Thursday, September 1, 2011

There are NO Madea's in my Family

Yes, I've actually had to say those words to quite a few people and that's the problem with Tyler Perry and Hollywood. I'm not sure if it's Hollywood or us as the supporting audience, but it seems as if only one Black anything is allowed to be hot at a time, and right now, Tyler Perry is hot. His movies gross millions, ($500 million to date),his book, Don't Make a Black Woman Take Off Her Earrings: Madea's Uninhibited Commentaries on Love and Life , reached number 1 on the New York Time's Best Seller list, he has not one, but two television shows on TBS, and he's done something that not many Black actors/producers/directors have ever been able to do: He's had crossover success! And while I would never hate on anyone's success or hustle, I often wonder if we (Black women in particular) are paying the price for his success. Far too often I've heard people (both Black and White) make references to Madea and expect me to respond in a knowing manner. In fact, I've heard Mr. Perry himself say on numerous occasions that there's a Madea in all Black families. But the truth of the matter is, there are no Madea's in my family. In fact, most of the characters in Mr. Perry's movies are completely foreign to me. All of the young women in my family are bright, ambitious, and motivated, not lost and looking for love like most of Mr. Perry's female characters. This may sound shocking, but NONE of the young men in my family have been to jail, and while they may not be angels, they're certainly not the woman beating, dead beat dad's so often portrayed in Tyler Perry films. And while my grandmother (may she forever rest in peace) was a force to be reckoned with, she was a far cry from Madea. My grandmother's strength did not come from her handgun or her ability to tackle grown men. Her strength came from her experience. If she saw you making a mistake she had made herself, she'd let you know before you did it. And if you went ahead and made that mistake anyway, she'd call you a fool, let you know that she told you so, and help you figure out how to fix it.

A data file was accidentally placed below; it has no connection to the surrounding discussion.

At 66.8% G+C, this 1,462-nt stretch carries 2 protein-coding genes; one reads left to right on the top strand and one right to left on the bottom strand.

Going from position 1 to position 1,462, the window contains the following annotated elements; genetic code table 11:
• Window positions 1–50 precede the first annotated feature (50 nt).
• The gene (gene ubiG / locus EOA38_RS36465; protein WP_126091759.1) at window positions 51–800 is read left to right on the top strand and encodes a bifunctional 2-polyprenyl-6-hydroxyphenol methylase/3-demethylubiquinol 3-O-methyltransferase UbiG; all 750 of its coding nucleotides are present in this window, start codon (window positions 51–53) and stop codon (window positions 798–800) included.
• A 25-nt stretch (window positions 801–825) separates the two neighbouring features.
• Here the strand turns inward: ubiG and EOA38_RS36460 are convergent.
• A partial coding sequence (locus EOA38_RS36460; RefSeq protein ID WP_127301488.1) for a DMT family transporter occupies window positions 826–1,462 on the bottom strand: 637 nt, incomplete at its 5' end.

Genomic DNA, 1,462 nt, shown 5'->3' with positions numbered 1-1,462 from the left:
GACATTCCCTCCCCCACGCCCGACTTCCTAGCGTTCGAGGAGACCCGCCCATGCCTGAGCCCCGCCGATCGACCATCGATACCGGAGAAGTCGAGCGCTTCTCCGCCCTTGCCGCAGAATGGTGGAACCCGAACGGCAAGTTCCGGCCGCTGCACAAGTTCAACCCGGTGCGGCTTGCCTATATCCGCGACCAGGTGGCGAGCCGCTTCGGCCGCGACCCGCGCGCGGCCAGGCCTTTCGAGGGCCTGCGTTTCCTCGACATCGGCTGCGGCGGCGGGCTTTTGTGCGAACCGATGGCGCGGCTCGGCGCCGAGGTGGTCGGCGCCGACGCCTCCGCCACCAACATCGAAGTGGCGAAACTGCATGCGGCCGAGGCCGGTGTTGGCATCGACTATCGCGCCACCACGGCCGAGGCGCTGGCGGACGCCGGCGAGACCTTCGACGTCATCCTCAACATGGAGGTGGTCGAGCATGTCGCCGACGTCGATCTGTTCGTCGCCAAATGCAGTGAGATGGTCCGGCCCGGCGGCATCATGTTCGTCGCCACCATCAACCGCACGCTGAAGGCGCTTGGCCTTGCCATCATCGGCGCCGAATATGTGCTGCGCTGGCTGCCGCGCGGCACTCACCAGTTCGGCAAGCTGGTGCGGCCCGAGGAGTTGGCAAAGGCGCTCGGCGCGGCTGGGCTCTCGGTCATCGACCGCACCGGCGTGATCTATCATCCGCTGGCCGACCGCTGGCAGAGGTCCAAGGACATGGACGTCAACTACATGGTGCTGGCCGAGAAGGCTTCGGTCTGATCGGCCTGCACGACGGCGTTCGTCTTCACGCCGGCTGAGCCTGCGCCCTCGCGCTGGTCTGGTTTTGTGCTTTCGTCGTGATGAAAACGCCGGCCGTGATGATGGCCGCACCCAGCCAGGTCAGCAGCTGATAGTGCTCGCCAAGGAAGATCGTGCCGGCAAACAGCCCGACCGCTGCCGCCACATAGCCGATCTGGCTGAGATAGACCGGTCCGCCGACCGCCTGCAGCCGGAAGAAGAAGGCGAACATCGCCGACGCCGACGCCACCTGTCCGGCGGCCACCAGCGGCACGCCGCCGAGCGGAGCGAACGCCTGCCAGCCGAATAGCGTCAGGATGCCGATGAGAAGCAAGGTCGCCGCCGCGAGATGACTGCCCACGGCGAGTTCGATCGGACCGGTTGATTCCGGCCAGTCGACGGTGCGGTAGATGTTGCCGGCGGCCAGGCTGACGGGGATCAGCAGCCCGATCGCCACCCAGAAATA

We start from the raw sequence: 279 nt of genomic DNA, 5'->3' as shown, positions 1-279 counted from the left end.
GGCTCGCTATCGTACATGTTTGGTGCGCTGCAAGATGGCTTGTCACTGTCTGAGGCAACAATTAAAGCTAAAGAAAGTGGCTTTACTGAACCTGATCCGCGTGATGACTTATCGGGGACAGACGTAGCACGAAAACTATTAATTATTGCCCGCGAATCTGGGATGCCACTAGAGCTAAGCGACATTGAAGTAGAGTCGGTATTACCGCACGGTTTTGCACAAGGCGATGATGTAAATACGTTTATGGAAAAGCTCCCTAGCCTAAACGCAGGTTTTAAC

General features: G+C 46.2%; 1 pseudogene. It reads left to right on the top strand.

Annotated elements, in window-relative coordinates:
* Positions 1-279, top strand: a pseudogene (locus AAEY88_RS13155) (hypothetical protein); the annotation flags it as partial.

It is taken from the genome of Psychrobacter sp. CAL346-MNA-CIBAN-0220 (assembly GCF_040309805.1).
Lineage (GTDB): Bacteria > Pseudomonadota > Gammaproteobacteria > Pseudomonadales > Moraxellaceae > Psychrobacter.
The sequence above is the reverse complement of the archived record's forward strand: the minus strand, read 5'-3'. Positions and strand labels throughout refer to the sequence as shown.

What Mr. Perry doesn't seem to realize is that far too often people believe that what they see on the big screen. And if I didn't know far too many awesome Black women, I would think we all hated men, were over bearing bitches, gold digging, single mothers, down on our luck and were the spawn of Madea. I would think that the majority of Black men are superficial, dead beat dads, that work blue collar jobs. Tyler Perry is in a very unique position: he's a Black man who can actually help shape the way Black families are viewed by non Black audiences. How dynamic would it be for his next films to feature successful Black women happily married to successful Black men and raising children that are ambitious and motivated? Or even single Black women that don't hate Black men and are enjoying life on the single circuit? My hope for 2012 is that Tyler Perry realizes what a powerful medium he has and uses it to help change some of the perceptions of Black women and the Black family...